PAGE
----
Tile over Oak Hardwood floors (unfinished)
I have a 1960's house, original oak wood floors. I had carpet but got rid of it. Wood is in very good condition (as I've been told by experts I've had come over to give quotes). no creaking or anything. Very strong.
My mom and I are HIGHLY chemically sensitive and though we've looked at many types of finishers/sealers (even one with zero voc), we noticed all have a smell, even if it's a strong oil smell. We can't handle it.
Decided to just tile the front room and dining room. Looked into using a backboard that we had another company use to do the entry way. We were going to do it ourselves next week.
Then, I found a video on Youtube that hardwood should be finished to put tile on it because of the water (?) in the concrete/grout? Is this true because on another website I found it says, "if you don't feel like refinishing your hardwood floors, why don't you try tile" and gives instructions.
The man is the youtube video was putting the tile directly on the wood, which we're not doing, but still. I never thought about the moisture until now.
So confused. Obviously, I won't be laying the tile on the wood, but is there anything I can use (along with the backboard) to make sure that none of the wetness goes into the wood?
thanks for your help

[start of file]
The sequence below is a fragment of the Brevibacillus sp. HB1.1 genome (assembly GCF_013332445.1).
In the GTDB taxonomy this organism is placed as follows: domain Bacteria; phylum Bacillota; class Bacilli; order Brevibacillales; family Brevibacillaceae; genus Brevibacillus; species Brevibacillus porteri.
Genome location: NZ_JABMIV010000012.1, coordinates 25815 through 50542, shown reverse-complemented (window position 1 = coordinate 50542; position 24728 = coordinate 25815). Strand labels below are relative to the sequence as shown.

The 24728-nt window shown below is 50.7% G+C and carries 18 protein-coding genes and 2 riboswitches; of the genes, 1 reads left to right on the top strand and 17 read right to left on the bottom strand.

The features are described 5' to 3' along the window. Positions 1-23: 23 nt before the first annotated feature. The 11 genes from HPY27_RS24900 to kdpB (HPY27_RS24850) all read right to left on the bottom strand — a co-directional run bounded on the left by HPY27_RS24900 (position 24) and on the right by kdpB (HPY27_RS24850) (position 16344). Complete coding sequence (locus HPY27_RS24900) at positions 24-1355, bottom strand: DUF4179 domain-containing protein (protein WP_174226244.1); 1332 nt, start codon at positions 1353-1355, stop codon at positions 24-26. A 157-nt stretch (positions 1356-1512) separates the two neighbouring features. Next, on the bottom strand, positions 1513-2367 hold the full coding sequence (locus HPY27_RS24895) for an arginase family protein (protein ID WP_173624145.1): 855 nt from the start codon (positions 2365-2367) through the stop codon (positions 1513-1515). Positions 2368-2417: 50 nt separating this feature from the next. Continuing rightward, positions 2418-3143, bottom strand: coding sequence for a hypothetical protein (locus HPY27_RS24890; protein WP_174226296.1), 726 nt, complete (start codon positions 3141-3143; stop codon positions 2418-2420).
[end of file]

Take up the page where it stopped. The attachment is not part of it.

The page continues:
Let me also add that while the wood is in good condition, there are are dirt/wear stains. There's one like in the center of the front room that has the wood lighter in one area. Experts said that even if they (or we) sand the floor that part may still show up (lighter than the rest, unless we stain). No expert has said the wood needs to be fixed or there's water damage, so I am not worried about that.
So while it would be A LOT cheaper do keep the wood floors, to risk having a spot like that in the middle of the floor would not look good. This is why we think tile will be better.
The proper way would be to remove the flooring and then start with laying down a good plywood if you have too much deflection in your flooring. Ditra is much faster and does a better job than cement board.
Now, you could do just what you saw on the internet, and it might hold up well, but it's a risk you shouldn't take. The oak is going to move around on you and might cause the grout to crack a few years down the road.
I've got to agree with Jaros Bro. Make sure you take the time to do it right :)
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